Mines News

Release Date Wednesday, November 3, 2021

South Dakota Mines Leads Research to Aid Understanding of Earth Systems with Big Data

Erica Cung, a graduate student in the Department of Geology and Geological Engineering at Mines, melts rocks in a crucible to help determine the condition of formation. The data from experiments like this give geologists a way to link the textures and compositional characteristics seen in rocks in the field with the processes that control the evolution of magmas.

A research team at South Dakota Mines led by Gokce Ustunisik, Ph.D., assistant professor of geology and geological engineering, has received $278,000 in grants from the National Science Foundation to help create a system that can compile experimental data from around the world on the elements that make up the earth’s crust and mantle.

Igneous rocks and minerals are formed deep underground when magma cools and crystallizes. The specific minerals that come from cooling magma depends on many factors such as the makeup of the magma, the rates of cooling and how much pressure the magmas are under.

Scientists who study earth systems need to know the make-up and geochemistry of rocks to better understand how natural phenomena occur. An improved understanding of those phenomena can help geologists understand how the Earth’s crust forms and how the forces acting on magmas drive plate tectonics. Understanding the connections between systems is equally important and can help us constrain critical information on the natural carbon flux out of the deep earth.

Erica-Cung-MicroscopeResearchers, like Ustunisik, use high temperature furnaces to recreate the conditions deep underground where superheated magma of various compositions cools and hardens. In her lab at South Dakota Mines, Ustunisik and her graduate student, Erica Cung, can melt rocks to help determine their composition. The data from experiments like this can give geologists an understanding to how rocks formed in a single location.

But to date, no one has been able to build a big picture with data on rock composition from multiple experiments from around the world. Ustunisik and Cung have compiled data from over 15,000 experiments as they develop an interface that provides investigators access to information that was previously distributed across over 700 different publications.

“Access to this database will both save time and taxpayer resources, and by compiling and sharing data, scientists can quickly see what has already been done so they are not reinventing the wheel with every experiment,” says Ustunisik.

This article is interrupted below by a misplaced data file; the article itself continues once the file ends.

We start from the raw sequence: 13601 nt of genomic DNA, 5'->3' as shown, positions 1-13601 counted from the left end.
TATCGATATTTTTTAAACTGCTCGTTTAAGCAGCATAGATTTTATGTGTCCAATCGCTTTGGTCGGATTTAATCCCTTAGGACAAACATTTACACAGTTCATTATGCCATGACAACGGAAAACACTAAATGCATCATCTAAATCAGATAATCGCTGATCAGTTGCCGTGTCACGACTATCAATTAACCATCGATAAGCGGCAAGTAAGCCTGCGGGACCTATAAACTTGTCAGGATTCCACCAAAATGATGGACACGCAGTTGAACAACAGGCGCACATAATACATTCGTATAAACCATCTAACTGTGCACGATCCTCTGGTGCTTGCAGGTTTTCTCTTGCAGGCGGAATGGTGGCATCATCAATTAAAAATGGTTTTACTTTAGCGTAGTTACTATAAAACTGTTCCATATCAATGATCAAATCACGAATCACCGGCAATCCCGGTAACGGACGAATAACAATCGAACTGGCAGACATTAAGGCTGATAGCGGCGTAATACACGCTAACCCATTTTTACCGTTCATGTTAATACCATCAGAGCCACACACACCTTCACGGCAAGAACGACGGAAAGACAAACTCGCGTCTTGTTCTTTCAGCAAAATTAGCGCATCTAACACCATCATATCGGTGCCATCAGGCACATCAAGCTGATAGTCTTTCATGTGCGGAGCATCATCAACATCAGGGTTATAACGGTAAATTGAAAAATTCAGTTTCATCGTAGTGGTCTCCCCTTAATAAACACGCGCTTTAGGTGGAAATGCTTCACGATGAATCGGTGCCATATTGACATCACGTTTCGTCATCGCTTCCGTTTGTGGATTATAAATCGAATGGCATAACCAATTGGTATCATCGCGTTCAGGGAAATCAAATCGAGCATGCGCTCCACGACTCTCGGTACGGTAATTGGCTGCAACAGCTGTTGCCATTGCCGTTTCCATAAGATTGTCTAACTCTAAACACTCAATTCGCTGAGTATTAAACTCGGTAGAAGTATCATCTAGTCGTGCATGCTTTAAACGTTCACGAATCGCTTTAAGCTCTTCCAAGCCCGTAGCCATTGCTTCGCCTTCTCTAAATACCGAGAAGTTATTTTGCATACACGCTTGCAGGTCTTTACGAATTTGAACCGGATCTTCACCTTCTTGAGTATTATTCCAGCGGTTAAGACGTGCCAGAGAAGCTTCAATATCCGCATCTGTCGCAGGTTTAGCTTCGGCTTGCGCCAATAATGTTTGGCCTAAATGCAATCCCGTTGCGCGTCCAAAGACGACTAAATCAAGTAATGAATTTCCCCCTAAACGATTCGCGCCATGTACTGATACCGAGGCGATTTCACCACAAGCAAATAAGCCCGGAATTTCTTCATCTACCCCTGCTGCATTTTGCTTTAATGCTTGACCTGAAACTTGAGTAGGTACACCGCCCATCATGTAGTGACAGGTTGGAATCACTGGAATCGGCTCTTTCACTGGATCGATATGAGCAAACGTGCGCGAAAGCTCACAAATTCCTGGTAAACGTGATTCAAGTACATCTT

Many challenges remain for the team; geochemistry of any given rock can be very complex. Additionally, the experiments on any of these rocks may have been done differently and they have been collected from many different parts of the world. The team must make sure they are comparing apples to apples in different data sets from different experiments.

“One of the challenges of big data is how to you enable the community to aid you in actually constructing the infrastructure,” says Roger Nielsen, Ph.D., a co-principal investigator with Ustunisik on the research.  “But without this dataset, no one can really get an idea of the big picture,” he adds.

Enhancing the big picture understanding of earth’s deep history, how rocks form and the processes that govern things like plate tectonics, earthquakes and volcanoes is a major goal of the effort. “Compiling all this data will greatly improve computer modeling and make them more reliable,” says Ustunisik. She points out that scientists can take this global dataset to create a common language among researchers, do predictive modeling detailing the formation of and potential location of valuable minerals, and in the long run give us a much more detailed understanding of the composition of the earth itself.


About South Dakota Mines  

Founded in 1885, South Dakota Mines is one of the nation’s leading engineering, science and technology universities. South Dakota Mines offers bachelor’s, master’s and doctoral degrees and a best-in-class education at an affordable price. The university enrolls 2,493 students with an average class size of 24. The South Dakota Mines placement rate for graduates is 98 percent, with an average starting salary of more than $70,036. For these reasons  South Dakota Mines is ranked among the best engineering schools in the country for return on investment. Find us online at www.sdsmt.edu and on FacebookTwitter, LinkedInInstagram, and Snapchat.

Contact: Mike Ray, 605-394-6082, mike.ray@sdsmt.edu

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